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Frigid winter could lead to maple syrup price spike

The colder-than-normal temperatures and significant snowfall in the Northeast have hit the region’s maple sugar producers hard, pushing back the start of the production process and perhaps leading to a temporary spike in prices.

In New York, a mean February temperature of 10.7 degrees thus far means the sap inside the maple trees is still frozen solid, according to Brian Rather, owner of Mill Hollow Maple in New Lisbon.

“The weather has not been conducive,” Ryther said. “Right now we’re just sitting back and waiting.”

Reed Baker, owner of Baker’s Maple in Bainbridge, said he “hasn’t even thought about” drilling or tapping his trees yet because of the cold weather.

Ryther told The Daily Star he typically begins collecting sap during the second week of January and has several batches of syrup made in time for Valentine’s Day. But not this year.

“Right now the trees are just frozen solid,” Ryther said. “We’re a little nervous. We’re going to need between four days and a week of above-freezing weather to thaw the trees out. We’re relying on Mother Nature.”

In New York, maple syrup production is a multi-million-dollar industry depending on specific weather conditions for optimal yields. According to Dwayne Hill, owner of Shaver Hill Farm in Harpersfield, about 70 miles west of Albany, the state’s maple syrup farms produce more than 350,000 gallons of syrup a year and contribute more than $25 million annually to the state’s economy.

This year, drastically higher-than-average snowfall totals are also hindering producers’ efforts to tap their trees.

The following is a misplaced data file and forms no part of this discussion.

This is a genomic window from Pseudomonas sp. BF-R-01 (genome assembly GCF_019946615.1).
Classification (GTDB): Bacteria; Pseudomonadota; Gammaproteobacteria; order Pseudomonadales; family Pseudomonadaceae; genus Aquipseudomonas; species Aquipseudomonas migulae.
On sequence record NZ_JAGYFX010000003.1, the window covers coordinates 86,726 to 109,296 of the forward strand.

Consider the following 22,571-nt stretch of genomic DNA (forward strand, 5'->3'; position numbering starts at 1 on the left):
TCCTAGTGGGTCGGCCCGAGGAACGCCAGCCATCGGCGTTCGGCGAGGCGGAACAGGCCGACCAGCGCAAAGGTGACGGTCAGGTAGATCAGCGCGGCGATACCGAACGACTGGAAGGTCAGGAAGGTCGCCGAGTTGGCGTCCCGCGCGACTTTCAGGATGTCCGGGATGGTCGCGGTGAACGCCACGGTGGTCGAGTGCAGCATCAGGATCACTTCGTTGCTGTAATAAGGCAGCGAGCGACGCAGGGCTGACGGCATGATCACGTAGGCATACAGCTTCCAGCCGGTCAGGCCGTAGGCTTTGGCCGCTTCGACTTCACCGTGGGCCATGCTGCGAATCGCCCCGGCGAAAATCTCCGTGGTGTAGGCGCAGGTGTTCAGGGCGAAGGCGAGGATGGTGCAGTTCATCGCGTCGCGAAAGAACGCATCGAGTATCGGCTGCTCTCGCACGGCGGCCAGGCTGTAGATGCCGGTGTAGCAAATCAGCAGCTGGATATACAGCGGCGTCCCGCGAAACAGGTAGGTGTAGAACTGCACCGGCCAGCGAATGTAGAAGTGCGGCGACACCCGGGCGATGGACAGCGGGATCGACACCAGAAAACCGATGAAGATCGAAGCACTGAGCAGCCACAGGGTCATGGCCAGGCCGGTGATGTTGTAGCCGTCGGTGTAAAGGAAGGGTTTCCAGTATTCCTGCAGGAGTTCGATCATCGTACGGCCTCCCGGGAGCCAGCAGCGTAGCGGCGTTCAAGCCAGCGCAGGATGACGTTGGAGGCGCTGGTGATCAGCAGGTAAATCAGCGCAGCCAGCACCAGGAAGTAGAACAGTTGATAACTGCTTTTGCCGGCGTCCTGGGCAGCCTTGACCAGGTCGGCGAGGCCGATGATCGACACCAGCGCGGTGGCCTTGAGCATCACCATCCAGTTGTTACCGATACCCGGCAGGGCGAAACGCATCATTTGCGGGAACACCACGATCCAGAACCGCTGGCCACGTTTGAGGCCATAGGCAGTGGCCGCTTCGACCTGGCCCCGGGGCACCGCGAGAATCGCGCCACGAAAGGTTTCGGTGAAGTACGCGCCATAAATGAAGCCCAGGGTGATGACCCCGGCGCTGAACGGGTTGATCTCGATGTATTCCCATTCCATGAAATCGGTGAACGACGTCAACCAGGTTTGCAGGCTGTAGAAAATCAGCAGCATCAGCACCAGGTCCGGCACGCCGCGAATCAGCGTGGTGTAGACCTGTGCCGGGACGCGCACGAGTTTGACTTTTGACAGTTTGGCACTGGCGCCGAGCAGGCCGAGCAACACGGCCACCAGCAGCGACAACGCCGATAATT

“This much snow makes it difficult to even get around to drill into the trees, which is what we’re trying to do now,” Ryther said. “Even with snowshoes on, it’s a very arduous task.”

In an average year, Ryther taps about 4,000 trees and makes about 1,800 gallons of maple syrup by the end of the season in April, he said.

The production process is “a lot of work,” according to Hill. The water in the sap must be boiled away, and since most sap consists of 2 percent sugar and 98 percent water, about 40 gallons of raw sap is required to make one gallon of maple syrup.

“A lot of people think you drill a hole into the tree and maple syrup flows out,” Hill said.

All three men are optimistic that the weather will break soon and allow for a successful tapping season.

“Hopefully March will be warm enough,” Baker said. “Another week or two and spring will eventually be thinking about getting here, I hope.”

Hill added that it’s important to remember that every year is different.

“Sometimes we make syrup in February, sometimes we don’t,” Hill said. “Last year, most people didn’t make syrup until March because of the cold. It will be late again this year, but if we get the right temperatures toward the end of March, we can make a pile of syrup and have a good crop.”

The Oneonta (N.Y.) Daily Star contributed to this story.